Meet Don Hunter
Medical Transcription Editor Graduate
Medical Device Engineer,‘Burned Out’ And Ready For a Change
Intelligent and driven, Don Hunter graduated from college to pursue a successful career in engineering. He worked for 30 years in Anaheim, California, as a project manager, overseeing the meticulous process of designing medical devices. It was rewarding, challenging work, including elements like animal studies and collaboration with doctors. What kind of personalities thrive in that environment? “You have to be problem-solving and not intimidated when it comes to facing challenges,” said Don.
Over the decades, Don’s work demands started to drain him. “I was there all day, every day,” he said. He worked on-site so he could handle problems on the manufacturing floor in-person. “It served its purpose, but I was getting burned out being ‘on’ all the time,” said Don. “They wanted my life, right? To work 10, 11, 12 hours a day and be on call.” Don frequently had to travel for work, and his wife hardly saw him at home. “That’s not why I got married. I just didn't want to do it anymore,” said Don.
So, he and his wife talked about what their ideal life together would look like. They spent three and a half years planning. They dreamed of the freedom to move to a tropical country. They dreamed of serving as missionaries for their church. This is the story of how Don Hunter sees Career Step as a vital part of his family’s journey toward the freedom to live abroad.
The Right Fit For A New Career
Always the engineer, Don was strategic with his career reinvention. It needed to make economic sense. A new job had to be flexible and remote so he could take it anywhere in the world. It also needed to be challenging enough to keep things interesting. He thought medical transcription could be the ticket. “I like to have my mind stimulated and do research. Plus transcription has the flexibility we were looking for,” said Don. “It seemed like I would still be challenged in other ways that I wasn't challenged as an engineer.”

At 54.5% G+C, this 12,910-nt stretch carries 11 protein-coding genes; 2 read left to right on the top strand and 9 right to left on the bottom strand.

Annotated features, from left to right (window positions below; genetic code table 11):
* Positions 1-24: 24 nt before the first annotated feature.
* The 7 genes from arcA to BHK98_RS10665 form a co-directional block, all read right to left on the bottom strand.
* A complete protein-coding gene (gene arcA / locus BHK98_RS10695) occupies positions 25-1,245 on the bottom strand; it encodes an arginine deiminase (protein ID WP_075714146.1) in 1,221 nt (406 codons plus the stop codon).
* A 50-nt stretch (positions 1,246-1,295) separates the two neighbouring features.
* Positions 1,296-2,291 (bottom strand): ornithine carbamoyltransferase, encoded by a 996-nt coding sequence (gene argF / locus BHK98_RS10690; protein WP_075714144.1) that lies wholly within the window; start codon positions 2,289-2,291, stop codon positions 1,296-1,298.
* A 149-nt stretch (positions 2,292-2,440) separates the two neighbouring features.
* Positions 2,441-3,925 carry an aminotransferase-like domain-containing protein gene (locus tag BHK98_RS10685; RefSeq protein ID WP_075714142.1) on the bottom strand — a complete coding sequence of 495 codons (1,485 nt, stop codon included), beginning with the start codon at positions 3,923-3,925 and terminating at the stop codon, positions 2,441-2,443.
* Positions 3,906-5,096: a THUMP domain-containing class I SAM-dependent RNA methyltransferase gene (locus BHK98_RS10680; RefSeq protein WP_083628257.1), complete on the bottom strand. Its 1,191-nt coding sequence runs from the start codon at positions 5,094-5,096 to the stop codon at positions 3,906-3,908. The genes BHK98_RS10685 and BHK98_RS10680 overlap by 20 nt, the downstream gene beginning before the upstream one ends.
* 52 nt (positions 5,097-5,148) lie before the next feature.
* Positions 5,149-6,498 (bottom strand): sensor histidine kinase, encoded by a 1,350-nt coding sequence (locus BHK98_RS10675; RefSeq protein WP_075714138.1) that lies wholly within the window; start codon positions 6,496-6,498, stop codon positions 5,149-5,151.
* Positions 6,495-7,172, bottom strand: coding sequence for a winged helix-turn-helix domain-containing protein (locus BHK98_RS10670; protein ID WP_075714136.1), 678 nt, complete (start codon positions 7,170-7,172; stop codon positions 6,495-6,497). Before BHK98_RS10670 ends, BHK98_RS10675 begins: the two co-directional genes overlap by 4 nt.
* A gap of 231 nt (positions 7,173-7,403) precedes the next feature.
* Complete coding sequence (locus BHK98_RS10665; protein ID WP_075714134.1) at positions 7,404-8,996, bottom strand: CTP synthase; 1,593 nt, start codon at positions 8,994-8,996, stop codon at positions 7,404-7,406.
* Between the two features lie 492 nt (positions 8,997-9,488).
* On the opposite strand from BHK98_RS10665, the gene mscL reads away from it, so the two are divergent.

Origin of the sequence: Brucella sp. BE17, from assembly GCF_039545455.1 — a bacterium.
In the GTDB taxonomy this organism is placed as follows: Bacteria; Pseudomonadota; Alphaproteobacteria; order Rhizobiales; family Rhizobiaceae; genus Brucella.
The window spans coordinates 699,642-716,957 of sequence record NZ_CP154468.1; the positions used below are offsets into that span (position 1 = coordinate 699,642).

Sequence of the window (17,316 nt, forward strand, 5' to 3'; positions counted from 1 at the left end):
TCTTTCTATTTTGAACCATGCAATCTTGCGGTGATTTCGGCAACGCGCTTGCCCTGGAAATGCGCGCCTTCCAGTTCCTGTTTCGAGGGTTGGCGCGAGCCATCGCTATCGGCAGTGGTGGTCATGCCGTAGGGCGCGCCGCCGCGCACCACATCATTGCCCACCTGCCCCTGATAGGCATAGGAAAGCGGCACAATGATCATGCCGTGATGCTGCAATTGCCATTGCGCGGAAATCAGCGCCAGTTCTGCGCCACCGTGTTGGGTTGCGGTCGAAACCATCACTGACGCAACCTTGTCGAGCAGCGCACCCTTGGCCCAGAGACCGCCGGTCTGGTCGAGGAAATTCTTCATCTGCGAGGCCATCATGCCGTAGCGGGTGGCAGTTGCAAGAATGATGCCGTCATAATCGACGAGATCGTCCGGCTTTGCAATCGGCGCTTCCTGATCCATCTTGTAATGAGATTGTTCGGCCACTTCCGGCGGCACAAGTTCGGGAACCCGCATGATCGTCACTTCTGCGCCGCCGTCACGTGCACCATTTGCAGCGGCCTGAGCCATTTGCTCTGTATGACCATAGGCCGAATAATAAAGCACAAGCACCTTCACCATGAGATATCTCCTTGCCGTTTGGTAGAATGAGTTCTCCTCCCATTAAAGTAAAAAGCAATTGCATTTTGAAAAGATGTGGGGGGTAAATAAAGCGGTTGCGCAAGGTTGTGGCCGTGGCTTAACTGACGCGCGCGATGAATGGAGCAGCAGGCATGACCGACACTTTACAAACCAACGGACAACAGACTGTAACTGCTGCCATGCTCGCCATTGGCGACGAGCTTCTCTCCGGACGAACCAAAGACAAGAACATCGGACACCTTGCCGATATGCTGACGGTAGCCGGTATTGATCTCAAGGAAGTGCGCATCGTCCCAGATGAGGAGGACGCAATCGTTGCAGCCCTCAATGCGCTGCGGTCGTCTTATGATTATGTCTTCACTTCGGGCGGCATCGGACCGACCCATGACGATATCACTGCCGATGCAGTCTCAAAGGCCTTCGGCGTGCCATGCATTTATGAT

He researched training schools online. “Career Step kept coming up,” said Don. “At first I was skeptical, but I looked at responses from people who have taken the course, checked the Better Business Bureau, and all the feedback was positive.” In 2013 he took the leap and enrolled in Career Step’s Medical Transcription and Editing course.
What did Don think about Career Step’s program? “It’s an intense course, but rightly so,” said Don. “You’ve got to learn a little bit about physiology and pharmacology, and that keeps me stimulated mentally and doing something I enjoy.”
“Career Step’s training was so phenomenal that it was like picking up a block and putting it right in a square peg. I didn't miss a step.” – Don Hunter
Don kept many plates spinning while he was completing his transcription training. He was still working full-time as an engineer, his family moved, and he took care of sick parents. “If you can get yourself through it and you enjoy doing it, the work is going to be just like it.” The course prepares students to focus on the medical professional’s voice amidst inevitable distractions on the recording. After 18 months, he completed the course. “Career Step’s training was so phenomenal that it was like picking up a block and putting it right in a square hole. I didn't miss a step.”